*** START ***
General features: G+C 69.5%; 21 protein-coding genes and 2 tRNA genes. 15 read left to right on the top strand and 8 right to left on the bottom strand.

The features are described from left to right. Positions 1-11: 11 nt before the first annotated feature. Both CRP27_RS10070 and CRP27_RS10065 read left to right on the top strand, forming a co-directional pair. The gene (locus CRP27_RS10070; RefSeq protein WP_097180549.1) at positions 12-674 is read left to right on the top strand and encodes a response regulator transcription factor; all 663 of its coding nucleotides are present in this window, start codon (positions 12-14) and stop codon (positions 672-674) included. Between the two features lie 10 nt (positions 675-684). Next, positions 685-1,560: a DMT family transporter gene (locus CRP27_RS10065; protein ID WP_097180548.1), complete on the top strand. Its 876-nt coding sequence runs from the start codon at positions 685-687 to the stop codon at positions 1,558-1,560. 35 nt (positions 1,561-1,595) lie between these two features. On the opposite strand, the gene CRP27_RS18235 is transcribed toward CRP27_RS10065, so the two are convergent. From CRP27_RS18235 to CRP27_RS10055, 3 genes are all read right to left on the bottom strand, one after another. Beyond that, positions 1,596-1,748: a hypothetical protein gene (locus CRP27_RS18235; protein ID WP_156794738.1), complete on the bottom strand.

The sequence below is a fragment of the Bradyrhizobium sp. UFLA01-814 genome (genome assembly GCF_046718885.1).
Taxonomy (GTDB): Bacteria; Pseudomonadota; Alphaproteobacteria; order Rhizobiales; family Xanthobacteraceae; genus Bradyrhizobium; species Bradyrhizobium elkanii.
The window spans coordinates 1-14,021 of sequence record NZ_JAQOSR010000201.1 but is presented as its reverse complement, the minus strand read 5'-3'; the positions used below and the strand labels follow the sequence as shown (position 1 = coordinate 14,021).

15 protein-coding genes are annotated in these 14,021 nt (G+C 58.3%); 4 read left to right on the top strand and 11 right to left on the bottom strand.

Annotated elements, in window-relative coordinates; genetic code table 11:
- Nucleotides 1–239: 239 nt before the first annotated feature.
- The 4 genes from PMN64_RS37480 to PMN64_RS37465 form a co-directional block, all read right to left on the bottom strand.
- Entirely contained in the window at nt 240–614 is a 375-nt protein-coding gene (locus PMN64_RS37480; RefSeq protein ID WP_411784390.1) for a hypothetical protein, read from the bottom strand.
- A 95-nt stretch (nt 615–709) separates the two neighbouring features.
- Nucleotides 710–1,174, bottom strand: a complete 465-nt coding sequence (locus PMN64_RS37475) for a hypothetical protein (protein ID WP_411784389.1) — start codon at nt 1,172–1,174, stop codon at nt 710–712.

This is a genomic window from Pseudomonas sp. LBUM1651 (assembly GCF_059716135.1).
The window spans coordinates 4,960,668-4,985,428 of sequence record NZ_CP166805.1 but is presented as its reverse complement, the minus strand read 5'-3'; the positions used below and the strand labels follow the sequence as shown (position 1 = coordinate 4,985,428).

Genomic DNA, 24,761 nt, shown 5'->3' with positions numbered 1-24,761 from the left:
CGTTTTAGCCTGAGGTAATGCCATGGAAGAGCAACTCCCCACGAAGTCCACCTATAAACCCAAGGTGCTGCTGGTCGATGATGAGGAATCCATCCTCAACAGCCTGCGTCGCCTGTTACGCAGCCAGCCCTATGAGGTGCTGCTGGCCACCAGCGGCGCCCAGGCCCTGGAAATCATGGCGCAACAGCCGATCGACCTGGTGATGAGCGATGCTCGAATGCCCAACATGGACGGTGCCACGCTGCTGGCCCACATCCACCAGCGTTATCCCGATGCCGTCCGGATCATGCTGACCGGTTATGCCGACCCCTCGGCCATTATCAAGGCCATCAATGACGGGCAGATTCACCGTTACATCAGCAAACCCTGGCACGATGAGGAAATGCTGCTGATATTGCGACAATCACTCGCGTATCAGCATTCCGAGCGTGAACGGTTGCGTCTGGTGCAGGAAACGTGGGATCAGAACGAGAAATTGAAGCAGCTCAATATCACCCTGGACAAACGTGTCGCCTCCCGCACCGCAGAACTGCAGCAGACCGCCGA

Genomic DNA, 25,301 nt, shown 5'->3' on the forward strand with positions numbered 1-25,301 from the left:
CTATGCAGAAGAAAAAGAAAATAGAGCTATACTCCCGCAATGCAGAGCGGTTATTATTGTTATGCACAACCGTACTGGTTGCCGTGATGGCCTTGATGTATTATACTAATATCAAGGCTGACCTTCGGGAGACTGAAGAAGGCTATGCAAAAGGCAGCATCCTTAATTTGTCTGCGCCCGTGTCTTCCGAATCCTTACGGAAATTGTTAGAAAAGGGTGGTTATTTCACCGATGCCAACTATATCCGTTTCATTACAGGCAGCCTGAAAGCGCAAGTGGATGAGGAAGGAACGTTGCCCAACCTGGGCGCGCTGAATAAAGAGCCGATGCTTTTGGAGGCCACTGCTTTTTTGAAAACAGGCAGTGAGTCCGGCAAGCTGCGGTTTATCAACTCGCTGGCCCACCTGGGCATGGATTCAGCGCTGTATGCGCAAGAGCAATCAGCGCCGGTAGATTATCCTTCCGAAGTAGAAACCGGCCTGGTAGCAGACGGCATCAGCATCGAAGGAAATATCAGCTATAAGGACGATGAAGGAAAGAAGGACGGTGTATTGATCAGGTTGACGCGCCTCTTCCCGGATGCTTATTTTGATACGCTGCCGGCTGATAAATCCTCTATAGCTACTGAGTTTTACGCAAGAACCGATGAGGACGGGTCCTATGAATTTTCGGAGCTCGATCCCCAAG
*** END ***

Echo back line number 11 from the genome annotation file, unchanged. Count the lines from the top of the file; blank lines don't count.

- A 95-nt stretch (nt 615–709) separates the two neighbouring features.